#026: How (and Why) to Partner with Designers to Grow Your Business

Peter Bowerman — the author of The Well-Fed Writer and other “Well-Fed” books — is one of the most influential mentors in the world of commercial writing.

One of the many things Peter does very well is generating strategic partnerships with freelance designers.

Through these arrangements, Peter gets a well-paid writing gig, the designer lands work she may not have won otherwise, and the client benefits from a turnkey service solution.

In this episode, Peter reveals how this strategy has added tens of thousands of dollars to his income over the years. He explains how to contact designers … how to find them … how to structure these opportunities … how to price your work … and much more!

The notes that follow are a very basic, unedited summary of the show. There’s a lot more detail in the audio version. You can listen to the show using the audio player below. Or you can subscribe in iTunes or on Stitcher to get this show delivered straight to the Podcasts app on your smart phone, tablet or iPod.

How did partnering with designers become a key strategy in your writing business?

Chance, mostly. Peter connected with a commercial designer who went on to work for a large graphic design firm. She brought Peter in on projects.

Writer/designer partnerships are built on relationships. When you bring value to a designer, he/she will look for opportunities to bring you in on projects. They’ll lobby and advocate for you.

How do you find designers who are open to partnering?

Almost all designers are open to it. They’re hoping you’ll bring them work. The benefit of working together is that you can present a turnkey solution and handle projects from start to finish.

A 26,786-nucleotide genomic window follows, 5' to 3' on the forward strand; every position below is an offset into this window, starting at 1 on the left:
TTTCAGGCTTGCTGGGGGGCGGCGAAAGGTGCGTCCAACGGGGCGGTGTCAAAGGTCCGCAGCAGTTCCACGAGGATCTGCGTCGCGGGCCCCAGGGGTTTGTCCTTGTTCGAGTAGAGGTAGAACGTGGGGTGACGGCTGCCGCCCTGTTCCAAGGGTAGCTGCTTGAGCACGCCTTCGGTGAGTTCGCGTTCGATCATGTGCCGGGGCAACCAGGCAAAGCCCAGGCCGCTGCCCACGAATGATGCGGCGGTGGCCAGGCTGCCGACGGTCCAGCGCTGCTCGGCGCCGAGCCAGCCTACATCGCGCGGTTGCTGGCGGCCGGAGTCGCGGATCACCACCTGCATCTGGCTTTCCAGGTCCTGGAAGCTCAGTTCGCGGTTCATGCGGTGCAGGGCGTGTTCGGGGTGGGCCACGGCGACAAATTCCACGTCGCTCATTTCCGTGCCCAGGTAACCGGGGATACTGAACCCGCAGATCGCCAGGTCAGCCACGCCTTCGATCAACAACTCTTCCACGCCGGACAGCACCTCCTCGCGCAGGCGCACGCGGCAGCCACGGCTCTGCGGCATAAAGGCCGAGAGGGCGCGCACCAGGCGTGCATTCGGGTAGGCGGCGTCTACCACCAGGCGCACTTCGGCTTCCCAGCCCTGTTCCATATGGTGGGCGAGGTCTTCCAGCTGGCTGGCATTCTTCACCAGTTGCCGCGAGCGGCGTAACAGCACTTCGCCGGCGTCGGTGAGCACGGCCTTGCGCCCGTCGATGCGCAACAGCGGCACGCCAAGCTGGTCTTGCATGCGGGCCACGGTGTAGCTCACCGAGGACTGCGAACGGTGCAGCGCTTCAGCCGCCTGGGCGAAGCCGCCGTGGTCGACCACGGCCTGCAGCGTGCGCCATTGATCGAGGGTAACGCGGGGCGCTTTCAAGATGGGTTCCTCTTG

The key to developing these writer/designer partnerships is to have the writing skills and the persistence to stay in touch and build that relationship.

Established designers might already have writers they work with. So you may have to wait and persist. It’s easier to develop relationships with new designers, but you don’t know how long they’ll be in business.

What’s the best way to approach them?

Peter makes cold calls. If you’re relaxed and don’t sound desperate for work, you’ll have more success.

If you’re really uncomfortable with the phone, then you can use email. But these relationships are built on personal connections, and the phone is still the better way to connect.

Many freelancers don’t like cold calling designers because they feel like they’re bugging them. But designers need writers. Peter has never talked to a designer who thought writing was irrelevant to their work.

It’s legitimate to ask: “Do you need someone to help with marking communications?” “Do you need a copywriter for any of your projects?”

Don’t make these calls complicated. Be yourself and get to the point.

Should you look for local designers only? Or can you approach out-of-town designers?

Geography is not much of an issue. But because writer/designer partnerships are built on relationships, it’s easier if you can meet in person.

How do you structure these projects?

The designer is often the logical choice to manage the project because he/she is the last one to touch the project. Most projects aren’t finished when the copywriter hands in his/her copy. So traditionally, designers take the lead and manage the project.

Sometimes Peter invoices the designer and sometimes the client. It depends on the designer, but either way is fine.

How do you quote work when two of you are involved?

Sometimes the designer will plug the writer’s deliverables and estimates into the designer’s quote. Sometimes designers quote it separately. But when you’re pitching a turnkey solution, it makes sense to have it all rolled into one.

When working through a designer, do you quote lower than for a direct client?

Peter’s designers have never asked him to lower his rate, but they may mark it up. That’s fine because it’s part of the designers’ project management fees.

If you’re quoting projects together, you should already have a good relationship. Ask the designer what they plan to do.

Who communicates with the client? You or the designer?